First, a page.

Inside each Hexbug Nano is a powerful little motor. The motor spins a counterweight that creates two forces, an upward and a downward force. The downward force causes the Hexbug’s legs to bend, and the upward force causes them to unbend. This bending and unbending repeats several hundred times a second, causing the Hexbug to skitter forward. The antennas and the divot on their rear end helps them avoid obstacles.

hexbug nano review orangeThe forces created by the motor and the unique chassis design of the Nano creatures also allows for what we feel to be their greatest feature. If you drop or flip a Hexbug Nano up-side-down, it will right itself every time as long as the surface is hard. This is what the point on its back is used for. The hex bug, due to this point, will not be stable up-side-down, and the counterweight will cause it to flip.

Hexbugs can also climb vertically between two evenly-spaced plates or tube walls by skittering up them. This can be a lot of fun to watch, a bit like watching ants in an ant farm.

Hexbug Nanos take one LR44/AG13 battery located in the bottom. These batteries are included with your purchase, so you don’t have to install them. Depending on how much you play with your Nano, these batteries can be incredibly long-lasting, and if you need more, Innovation First sells packages of batteries just for your Hexbug, though any commercial brand of LR44 button-cell batteries will also work.

Changing the batteries in a Hexbug Nano is simple. Simply unscrew the battery compartment on the bottom of the Hexbug and slide in the battery according to the directions. This should always be done by an adult.

The Hexbug Nano gets a surprising amount of speed for such a tiny bug. We kept having to chase ours down as it tried to run off the table. In this regard, it is very much like a real insect.


Vertical Climbing

Hexbug Nanos contain a powerful motor inside. This allows them to climb up vertical walls much like an actual insect.

Wide Variety of Designs

Hexbug Nanos come in a wide variety of designs and color patterns and some even glow in the dark. There is definitely going to be a Hexbug Nano for you.

Habitat Sets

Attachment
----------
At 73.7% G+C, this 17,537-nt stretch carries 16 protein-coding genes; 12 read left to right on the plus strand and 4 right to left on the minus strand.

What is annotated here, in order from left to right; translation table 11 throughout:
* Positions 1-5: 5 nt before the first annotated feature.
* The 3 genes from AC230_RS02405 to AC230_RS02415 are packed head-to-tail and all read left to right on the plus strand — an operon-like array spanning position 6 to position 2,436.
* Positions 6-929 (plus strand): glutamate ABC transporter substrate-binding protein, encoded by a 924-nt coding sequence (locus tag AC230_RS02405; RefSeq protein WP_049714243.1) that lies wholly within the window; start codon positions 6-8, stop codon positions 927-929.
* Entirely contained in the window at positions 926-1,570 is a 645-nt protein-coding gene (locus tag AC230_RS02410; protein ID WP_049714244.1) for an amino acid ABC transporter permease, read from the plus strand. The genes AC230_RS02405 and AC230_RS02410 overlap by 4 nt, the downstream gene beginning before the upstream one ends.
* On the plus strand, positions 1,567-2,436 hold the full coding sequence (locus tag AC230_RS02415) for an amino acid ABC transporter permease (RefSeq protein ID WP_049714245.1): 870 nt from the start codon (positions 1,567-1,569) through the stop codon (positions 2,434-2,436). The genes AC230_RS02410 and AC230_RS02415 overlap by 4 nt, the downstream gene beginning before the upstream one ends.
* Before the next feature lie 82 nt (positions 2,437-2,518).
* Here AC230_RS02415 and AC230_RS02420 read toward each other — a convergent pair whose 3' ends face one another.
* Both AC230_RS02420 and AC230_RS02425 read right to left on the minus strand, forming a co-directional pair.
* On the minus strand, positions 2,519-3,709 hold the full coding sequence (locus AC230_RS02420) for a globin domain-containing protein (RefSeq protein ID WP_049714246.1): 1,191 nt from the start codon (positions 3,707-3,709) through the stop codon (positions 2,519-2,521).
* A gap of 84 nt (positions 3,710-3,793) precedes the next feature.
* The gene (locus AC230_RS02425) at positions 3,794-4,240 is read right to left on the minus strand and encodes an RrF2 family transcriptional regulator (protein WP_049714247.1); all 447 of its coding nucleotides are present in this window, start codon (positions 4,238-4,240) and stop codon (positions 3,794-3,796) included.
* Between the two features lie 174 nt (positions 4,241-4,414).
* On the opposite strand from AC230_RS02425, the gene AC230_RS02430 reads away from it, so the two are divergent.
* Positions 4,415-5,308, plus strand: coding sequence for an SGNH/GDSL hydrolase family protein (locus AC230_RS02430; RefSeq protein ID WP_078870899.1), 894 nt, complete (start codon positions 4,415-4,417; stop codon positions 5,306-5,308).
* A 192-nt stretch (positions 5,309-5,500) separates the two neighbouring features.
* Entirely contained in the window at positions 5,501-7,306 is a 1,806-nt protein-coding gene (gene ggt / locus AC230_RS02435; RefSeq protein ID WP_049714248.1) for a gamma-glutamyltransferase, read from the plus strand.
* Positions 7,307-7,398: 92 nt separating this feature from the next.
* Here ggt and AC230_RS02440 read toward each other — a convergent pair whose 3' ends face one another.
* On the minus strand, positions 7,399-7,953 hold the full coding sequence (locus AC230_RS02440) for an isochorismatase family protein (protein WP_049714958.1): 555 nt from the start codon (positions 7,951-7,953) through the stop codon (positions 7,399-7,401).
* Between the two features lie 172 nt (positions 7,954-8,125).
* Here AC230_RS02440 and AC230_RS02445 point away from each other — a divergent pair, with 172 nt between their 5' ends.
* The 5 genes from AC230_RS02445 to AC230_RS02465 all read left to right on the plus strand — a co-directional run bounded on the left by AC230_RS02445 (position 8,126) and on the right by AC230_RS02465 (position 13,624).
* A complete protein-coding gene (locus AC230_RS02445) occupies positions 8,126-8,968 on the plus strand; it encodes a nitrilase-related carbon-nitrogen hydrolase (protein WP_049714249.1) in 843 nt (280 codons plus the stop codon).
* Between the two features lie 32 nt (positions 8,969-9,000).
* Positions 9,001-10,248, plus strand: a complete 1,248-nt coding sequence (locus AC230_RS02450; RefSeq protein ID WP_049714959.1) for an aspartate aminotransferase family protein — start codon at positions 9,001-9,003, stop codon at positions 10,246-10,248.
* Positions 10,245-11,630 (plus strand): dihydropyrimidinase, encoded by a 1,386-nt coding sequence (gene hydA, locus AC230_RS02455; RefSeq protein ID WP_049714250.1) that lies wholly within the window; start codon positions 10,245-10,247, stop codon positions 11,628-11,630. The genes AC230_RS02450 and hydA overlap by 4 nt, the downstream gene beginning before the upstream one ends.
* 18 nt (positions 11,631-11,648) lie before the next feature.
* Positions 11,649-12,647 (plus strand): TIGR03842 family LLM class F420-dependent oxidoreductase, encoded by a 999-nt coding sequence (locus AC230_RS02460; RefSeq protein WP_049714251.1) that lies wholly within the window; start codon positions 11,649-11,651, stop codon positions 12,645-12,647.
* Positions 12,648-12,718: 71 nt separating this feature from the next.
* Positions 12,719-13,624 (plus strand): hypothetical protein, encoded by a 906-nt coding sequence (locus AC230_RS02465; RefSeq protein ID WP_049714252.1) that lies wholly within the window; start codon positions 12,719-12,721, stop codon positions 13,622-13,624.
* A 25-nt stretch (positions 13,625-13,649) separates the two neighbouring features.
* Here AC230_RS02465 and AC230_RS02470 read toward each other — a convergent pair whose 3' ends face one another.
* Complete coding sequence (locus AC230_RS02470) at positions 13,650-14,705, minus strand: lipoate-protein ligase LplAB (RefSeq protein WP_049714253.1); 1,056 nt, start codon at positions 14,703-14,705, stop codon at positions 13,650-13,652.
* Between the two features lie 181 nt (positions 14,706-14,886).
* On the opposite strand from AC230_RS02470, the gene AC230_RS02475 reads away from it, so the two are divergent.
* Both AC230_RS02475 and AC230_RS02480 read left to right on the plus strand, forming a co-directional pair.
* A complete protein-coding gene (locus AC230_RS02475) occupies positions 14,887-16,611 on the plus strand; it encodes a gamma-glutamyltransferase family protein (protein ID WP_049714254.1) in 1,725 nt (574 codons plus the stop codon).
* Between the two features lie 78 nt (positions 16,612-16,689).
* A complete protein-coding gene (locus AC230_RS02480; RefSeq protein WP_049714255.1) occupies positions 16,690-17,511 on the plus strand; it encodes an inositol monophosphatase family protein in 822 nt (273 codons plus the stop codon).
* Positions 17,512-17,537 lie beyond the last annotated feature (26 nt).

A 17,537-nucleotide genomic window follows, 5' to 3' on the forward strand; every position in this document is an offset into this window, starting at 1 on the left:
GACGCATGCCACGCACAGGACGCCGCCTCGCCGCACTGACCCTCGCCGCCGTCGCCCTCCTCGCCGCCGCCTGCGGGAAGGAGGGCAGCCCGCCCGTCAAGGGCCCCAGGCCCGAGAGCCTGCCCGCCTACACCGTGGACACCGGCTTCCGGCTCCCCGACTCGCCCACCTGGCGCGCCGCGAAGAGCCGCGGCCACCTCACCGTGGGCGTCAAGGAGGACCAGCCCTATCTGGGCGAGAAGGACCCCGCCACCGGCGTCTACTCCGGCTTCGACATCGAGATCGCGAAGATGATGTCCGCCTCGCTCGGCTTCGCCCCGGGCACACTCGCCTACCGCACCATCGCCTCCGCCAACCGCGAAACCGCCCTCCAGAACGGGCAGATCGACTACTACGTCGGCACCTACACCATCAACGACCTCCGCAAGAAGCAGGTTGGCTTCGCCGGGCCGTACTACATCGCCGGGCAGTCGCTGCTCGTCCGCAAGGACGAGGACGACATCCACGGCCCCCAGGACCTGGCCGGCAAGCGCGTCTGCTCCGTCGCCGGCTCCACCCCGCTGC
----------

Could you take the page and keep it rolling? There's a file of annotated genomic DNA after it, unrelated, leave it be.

hexbug review playsetThough not sold with your Hexbug Nano, the company does make habitat sets for these little bugs. These sets are buildable construction sets, configurable in any manner you can think of. These sets greatly increase the play value of your Hexbug Nano, as you can design obstacle courses, tracks for them to run on, vertical shafts for them to climb up and hives for them to live in.

However, you don’t necessarily need the habitat sets. If you use your imagination, you can design a habitat set or obstacle course using items found around your house. In this way, a Hexbug Nano will spark your imagination.

Simplicity of Use

Though Hexbug Nanos are designed for children ages six and up, they can be used by younger ones with adult supervision. Operation of a Hexbug Nano is simple. Just flip the switch on the bottom of your bug, set it down and watch it zoom around.


That’s the end of our Hexbug Nano review! Hexbug Nanos are a lot of fun for a relatively inexpensive price. They are small enough to fit in a pocket or to trade with your friends. Obstacle courses and habitats are also easy to construct them.

However, their size can also be a downside. If your Nano gets away from you, it may be hard to find them again, especially if they manage to get to the floor. They are small enough to vanish under furniture or behind it, and you may find yourself having to rearrange your room to find them, just like with an actual bug loose in your house.

Overall though, if you are careful not to lose them, Hexbugs are a fun, imaginative robot pet for almost anyone.